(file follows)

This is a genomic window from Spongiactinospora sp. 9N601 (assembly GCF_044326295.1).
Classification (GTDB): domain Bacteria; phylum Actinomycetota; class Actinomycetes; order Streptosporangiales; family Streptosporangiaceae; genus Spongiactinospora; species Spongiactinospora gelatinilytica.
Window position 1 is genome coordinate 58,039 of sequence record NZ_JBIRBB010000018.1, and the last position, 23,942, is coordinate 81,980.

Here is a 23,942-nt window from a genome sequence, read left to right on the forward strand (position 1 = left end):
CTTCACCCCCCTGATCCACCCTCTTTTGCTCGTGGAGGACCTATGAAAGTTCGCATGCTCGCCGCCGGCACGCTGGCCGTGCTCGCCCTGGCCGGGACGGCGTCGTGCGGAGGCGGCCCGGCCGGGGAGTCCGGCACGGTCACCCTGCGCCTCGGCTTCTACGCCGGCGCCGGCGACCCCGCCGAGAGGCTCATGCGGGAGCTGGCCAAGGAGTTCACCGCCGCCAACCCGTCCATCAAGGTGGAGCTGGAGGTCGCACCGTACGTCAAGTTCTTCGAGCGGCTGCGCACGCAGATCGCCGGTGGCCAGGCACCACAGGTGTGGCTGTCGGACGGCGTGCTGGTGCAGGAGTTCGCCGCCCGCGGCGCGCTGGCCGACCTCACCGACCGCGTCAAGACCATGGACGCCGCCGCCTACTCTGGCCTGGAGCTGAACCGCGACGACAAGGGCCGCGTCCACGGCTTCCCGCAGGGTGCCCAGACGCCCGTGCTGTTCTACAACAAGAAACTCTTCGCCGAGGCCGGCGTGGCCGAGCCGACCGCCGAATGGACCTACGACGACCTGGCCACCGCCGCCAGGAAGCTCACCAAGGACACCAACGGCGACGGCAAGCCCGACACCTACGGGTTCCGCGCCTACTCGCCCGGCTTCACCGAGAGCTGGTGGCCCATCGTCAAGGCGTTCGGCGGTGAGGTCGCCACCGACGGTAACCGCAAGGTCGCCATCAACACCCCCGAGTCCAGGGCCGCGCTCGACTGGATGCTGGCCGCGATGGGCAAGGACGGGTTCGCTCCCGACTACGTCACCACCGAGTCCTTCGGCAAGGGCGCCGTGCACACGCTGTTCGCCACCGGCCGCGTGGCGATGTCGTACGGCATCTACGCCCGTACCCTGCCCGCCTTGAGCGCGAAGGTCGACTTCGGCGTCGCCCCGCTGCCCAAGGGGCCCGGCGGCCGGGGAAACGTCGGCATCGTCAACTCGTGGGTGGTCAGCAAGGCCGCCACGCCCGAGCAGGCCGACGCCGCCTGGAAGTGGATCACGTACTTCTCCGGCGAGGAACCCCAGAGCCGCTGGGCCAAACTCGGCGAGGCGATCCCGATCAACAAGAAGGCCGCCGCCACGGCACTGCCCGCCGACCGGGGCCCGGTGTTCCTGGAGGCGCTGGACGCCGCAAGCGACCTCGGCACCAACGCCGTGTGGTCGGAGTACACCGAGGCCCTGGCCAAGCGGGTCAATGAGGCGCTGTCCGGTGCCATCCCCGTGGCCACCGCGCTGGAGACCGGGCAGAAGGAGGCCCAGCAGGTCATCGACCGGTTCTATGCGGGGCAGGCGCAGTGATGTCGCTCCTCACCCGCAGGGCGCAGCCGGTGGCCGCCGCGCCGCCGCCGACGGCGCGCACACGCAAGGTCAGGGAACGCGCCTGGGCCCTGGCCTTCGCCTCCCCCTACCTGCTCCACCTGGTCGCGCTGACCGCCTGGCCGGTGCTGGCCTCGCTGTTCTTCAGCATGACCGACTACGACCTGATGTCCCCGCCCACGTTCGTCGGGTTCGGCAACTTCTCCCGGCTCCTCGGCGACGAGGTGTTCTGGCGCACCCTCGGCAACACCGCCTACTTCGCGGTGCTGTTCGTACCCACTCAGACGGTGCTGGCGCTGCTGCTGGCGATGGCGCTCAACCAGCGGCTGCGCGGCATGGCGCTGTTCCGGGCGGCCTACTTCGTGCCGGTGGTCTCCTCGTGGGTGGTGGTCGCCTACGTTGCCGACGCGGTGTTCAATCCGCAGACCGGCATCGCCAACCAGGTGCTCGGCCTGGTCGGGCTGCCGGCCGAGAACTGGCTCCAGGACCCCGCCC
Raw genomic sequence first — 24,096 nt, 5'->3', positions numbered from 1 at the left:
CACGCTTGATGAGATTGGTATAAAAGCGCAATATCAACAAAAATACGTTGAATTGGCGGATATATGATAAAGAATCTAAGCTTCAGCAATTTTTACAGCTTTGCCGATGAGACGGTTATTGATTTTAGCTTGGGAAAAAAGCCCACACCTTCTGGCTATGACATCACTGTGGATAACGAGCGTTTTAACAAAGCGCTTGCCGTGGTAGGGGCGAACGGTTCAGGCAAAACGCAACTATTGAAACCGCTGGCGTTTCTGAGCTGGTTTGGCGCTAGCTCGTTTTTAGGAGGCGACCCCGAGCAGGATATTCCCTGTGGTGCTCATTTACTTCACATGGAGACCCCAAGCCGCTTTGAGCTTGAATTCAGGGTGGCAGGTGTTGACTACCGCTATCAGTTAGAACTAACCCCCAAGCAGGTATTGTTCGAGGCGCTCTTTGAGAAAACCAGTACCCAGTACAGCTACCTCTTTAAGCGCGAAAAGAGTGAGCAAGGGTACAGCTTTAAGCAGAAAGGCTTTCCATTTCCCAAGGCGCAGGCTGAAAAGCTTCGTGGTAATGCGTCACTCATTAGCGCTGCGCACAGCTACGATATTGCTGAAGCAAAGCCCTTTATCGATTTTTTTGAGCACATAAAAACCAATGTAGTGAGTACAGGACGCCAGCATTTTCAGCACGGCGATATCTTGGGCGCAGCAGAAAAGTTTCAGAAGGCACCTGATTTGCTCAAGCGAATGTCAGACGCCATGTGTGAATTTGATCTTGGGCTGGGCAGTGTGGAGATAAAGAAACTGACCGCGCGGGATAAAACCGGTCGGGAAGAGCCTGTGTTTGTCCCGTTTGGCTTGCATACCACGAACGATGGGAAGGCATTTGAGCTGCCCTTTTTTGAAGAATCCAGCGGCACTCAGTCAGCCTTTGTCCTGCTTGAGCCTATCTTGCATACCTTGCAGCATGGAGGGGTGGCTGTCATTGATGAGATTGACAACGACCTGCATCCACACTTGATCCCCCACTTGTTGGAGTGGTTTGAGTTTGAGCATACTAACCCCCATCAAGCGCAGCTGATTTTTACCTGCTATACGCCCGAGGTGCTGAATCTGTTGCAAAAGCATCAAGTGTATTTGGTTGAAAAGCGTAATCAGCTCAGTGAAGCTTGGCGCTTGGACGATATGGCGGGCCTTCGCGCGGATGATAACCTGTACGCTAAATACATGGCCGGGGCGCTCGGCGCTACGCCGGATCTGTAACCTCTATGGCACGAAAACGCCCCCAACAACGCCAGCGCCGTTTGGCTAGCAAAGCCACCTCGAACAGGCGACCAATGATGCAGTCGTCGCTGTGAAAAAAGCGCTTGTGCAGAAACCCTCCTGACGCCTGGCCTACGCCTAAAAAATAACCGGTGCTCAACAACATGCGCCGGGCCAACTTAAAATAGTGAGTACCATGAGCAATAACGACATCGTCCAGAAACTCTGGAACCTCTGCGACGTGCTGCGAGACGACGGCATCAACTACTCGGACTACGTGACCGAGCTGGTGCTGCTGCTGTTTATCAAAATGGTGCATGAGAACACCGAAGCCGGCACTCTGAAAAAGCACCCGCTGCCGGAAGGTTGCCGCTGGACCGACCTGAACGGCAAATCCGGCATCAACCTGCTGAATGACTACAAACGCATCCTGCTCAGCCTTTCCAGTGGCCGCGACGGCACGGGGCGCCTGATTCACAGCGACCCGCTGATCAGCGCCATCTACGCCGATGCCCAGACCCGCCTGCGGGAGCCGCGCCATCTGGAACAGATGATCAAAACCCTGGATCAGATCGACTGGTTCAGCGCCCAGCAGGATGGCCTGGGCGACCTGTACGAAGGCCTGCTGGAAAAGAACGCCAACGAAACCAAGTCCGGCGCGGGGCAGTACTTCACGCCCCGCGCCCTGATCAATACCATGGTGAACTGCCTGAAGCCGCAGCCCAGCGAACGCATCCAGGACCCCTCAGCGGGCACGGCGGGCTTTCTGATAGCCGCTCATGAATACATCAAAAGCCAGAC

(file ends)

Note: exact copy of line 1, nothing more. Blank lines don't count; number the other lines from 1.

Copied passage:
This is a genomic window from Spongiactinospora sp. 9N601 (assembly GCF_044326295.1).